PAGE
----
Maybe you could go to California some time and we’d see each other again.
I kept smiling.
I know, we’ve only known each other for a few minutes but I was smitten with her, and she seemed to dig me too. I gave her my book Derelict America. We sat there and watched our plane land and we went downstairs and crossed through airport security together. We sat in the flimsy seats and I noticed our legs were touching. Our arms too.
When it was time to board the plane I was still smiling and she was dreamily nice to me and there was no awkwardness either; I felt very comfortable around her. I probably stunk of BO and had streams of sweat oozing down the sides of my face, but she didn’t care. We sat in the tiny jet plane, leg to leg, arm to arm, and she rested her head on my shoulder as the plane took off.
We touched down in Boston an hour later and we both really needed a cigarette. My brother was texting me to ask where I was, but I didn’t answer; I was lost in the moment, dancing on impulse, excited but sad because I knew this feeling was fleeting and as soon as I responded to my brother’s text, the moment would be gone and I’d have to go.
We exited the airport and found the smoking spot and we lit cigarettes and stood side by side, smoking, laughing, and watching the crowds.
My brother burst through the door and said: We gotta go now.
I said to him: This is Katie.
He looked at me like he didn’t care.
He said: Really, we gotta go.
I tapped out my cigarette and turned to her. I said bye. Started to walk away.
She grabbed me and embraced me for a few seconds and whispered in my ear: Goodbye.
Who was this angel?
I pulled away from her.
I went in the door and watched through the window as she stood out there finishing her cigarette the whole way until the wall ended and I was going up the escalator and walking to my brother’s car in the parking lot.
I don’t need
to get in
the last word
I can walk
I can leave
I am better
Trust me I don’t have
but I sure wish I did
If I knew the secrets
of why it is
what it is
A friend once asked me
if I could have any superpower
what would it be?
I told him I’d hack
the matrix to discover
the reason for all this shit
What Makes This Life Tick
The Point of Existence
Why Life’s Terms Can Be
So Damn Oppressive
This friend of mine
died at 20 years of age
I’m just a depressed individuals
going through the vapid routines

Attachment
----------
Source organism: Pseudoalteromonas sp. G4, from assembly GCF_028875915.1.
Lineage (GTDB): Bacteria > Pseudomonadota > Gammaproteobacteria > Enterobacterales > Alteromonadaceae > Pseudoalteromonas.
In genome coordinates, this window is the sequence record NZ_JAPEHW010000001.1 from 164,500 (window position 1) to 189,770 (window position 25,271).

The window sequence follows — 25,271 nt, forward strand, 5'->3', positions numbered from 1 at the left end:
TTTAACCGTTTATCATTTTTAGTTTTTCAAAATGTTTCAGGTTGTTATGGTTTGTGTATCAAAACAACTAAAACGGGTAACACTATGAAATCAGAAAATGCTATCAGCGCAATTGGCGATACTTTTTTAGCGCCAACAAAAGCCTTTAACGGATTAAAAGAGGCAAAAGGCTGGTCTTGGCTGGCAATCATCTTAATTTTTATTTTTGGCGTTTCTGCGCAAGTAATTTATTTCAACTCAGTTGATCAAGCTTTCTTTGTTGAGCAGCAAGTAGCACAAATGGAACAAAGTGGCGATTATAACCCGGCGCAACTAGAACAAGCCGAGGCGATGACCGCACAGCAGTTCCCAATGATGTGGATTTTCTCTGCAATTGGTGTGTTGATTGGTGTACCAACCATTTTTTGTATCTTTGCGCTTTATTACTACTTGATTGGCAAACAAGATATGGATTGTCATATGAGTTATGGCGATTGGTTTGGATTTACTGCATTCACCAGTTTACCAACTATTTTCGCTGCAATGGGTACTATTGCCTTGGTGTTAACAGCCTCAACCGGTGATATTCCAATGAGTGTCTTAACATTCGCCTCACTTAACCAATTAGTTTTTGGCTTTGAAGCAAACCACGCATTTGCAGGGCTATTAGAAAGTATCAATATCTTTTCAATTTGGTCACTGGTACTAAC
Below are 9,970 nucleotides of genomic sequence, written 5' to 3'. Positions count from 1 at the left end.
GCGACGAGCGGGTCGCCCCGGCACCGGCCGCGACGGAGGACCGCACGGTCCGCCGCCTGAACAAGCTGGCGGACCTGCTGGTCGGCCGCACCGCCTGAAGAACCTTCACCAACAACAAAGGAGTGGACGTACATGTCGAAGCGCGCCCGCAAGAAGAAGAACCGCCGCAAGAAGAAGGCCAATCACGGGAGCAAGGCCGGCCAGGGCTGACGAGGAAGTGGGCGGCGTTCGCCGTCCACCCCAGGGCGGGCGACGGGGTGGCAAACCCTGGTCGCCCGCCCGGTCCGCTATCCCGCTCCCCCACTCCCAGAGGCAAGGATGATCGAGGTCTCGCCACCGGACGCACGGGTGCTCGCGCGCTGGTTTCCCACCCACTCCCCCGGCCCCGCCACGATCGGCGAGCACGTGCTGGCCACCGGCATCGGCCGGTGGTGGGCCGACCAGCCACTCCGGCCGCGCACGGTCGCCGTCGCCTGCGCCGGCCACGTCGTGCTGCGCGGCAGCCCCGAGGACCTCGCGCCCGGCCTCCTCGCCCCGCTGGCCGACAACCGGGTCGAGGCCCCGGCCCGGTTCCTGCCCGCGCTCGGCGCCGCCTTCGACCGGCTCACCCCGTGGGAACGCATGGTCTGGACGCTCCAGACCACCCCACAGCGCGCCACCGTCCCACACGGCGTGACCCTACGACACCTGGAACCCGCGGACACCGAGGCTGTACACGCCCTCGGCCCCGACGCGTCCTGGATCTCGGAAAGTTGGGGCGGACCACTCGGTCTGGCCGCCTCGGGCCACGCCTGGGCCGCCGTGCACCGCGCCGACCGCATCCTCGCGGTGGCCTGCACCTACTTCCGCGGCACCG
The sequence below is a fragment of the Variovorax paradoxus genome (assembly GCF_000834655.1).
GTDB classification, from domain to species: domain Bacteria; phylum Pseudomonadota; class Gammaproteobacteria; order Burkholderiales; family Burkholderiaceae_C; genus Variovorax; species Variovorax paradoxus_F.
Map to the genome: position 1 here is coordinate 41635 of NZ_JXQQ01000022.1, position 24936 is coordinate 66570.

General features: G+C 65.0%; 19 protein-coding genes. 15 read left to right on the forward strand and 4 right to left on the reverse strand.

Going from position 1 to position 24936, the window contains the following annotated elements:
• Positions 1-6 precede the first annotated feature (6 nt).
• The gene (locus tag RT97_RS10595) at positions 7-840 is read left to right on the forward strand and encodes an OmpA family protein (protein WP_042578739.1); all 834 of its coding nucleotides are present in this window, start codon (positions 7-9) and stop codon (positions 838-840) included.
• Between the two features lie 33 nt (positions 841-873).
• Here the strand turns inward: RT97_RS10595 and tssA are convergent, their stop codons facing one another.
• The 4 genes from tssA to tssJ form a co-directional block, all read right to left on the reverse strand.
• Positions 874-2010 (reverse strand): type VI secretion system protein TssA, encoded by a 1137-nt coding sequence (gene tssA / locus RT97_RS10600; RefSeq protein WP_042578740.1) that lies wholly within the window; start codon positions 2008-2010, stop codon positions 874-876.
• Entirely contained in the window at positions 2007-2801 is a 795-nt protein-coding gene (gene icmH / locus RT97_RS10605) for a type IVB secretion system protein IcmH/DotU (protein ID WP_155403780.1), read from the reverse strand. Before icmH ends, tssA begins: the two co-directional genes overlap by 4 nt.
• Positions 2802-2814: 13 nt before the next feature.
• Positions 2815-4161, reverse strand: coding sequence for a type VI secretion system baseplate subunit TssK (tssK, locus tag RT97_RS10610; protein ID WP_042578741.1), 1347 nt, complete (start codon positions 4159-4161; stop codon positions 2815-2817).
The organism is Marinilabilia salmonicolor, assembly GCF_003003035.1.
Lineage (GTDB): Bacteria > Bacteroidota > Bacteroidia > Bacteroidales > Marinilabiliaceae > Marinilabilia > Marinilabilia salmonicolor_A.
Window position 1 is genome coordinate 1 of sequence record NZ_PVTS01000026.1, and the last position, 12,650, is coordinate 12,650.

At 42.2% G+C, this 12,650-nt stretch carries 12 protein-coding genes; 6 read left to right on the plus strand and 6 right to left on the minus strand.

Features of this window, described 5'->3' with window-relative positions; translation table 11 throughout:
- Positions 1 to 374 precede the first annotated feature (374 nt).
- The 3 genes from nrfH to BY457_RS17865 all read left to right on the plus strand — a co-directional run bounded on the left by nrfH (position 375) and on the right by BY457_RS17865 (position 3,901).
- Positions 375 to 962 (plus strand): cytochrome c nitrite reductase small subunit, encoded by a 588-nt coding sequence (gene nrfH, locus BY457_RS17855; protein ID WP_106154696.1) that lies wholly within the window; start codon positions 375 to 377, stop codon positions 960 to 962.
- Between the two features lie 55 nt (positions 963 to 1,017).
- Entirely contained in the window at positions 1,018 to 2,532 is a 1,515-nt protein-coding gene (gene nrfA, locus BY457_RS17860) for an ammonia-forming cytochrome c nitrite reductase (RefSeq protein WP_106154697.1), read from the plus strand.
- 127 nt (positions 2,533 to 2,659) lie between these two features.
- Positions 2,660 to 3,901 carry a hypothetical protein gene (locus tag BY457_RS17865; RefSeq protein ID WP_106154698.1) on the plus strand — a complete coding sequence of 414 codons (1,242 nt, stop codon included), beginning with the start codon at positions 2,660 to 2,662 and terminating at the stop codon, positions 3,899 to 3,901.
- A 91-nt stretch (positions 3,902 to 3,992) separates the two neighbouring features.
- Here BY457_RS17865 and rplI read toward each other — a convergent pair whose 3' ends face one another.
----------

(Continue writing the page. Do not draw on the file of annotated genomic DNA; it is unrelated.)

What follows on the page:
of any individual on
the face of this wasted sphere
I can’t figure out
the point of any of it
We live and then we die
If heaven is the point
then, well, I’ll still be me
for all eternity
Damned to suffer at the cost
of this human body
Slice my throat and release my soul
Let it wither and die
and never come back because
I don’t wish to exist
in a place as confusing
Thunder & Gloom
I find salvation
inside the panic room
Watch me walk tonight
through the waning lights
When the bullets come raining down
I won’t stop my plight
Thirsty for adventure
Hungry for disaster
Falling bricks are the sounds
of my rotten anthem
Find me in a pit of glory
a place beaming with fury
Find me deep in the depth
succumbing to worries
Everyone has their own truths, their own demons to fight, their own mountains to climb, and their own stories to write/
Events pass us
and soon become
just another memory
to add to our collection
So don’t take
things for granted
or the bad
because before you know it
it’ll be gone
lost to history’s void
I threw the bottle in the air and swirling and spiraling it came straight down crashing on the train tracks and this guy at the scene scolded me for it, saying I can’t do that, and I said: But who? me? He threatened to call the police and me and DP took off to his house, to store the butterfly knife I had just gone and bought him since he was too young to buy one himself. I wore a black hoody with the hood pulled over my head and as we came back out and hit the streets I saw Harry over there standing by the corner next to some other kid a foot taller and I picked up my pace, straight running to meet him but in front of him was a parked cruiser. I stopped just short like a hockey stop if I were on skates and saw him talking to the black cop who I remembered hearing had opened-fire on some young kid’s car, for reasons I don’t know/—or can’t remember———or had forced myself to forget. I stayed in hearing range and ducked off to the side and listened as the cop said: “And Harry, keep your friend out of trouble, will ya?” The cruiser pulled away from the corner and I emerged from the shadows and dropped my hood and for once I knew I could do it again.
six stitches in
an old friend
he hears this song
on the radio
he thinks of me
I’m 36 now
When I was
16, maybe then
it was cool
anymore? even though
now it’s just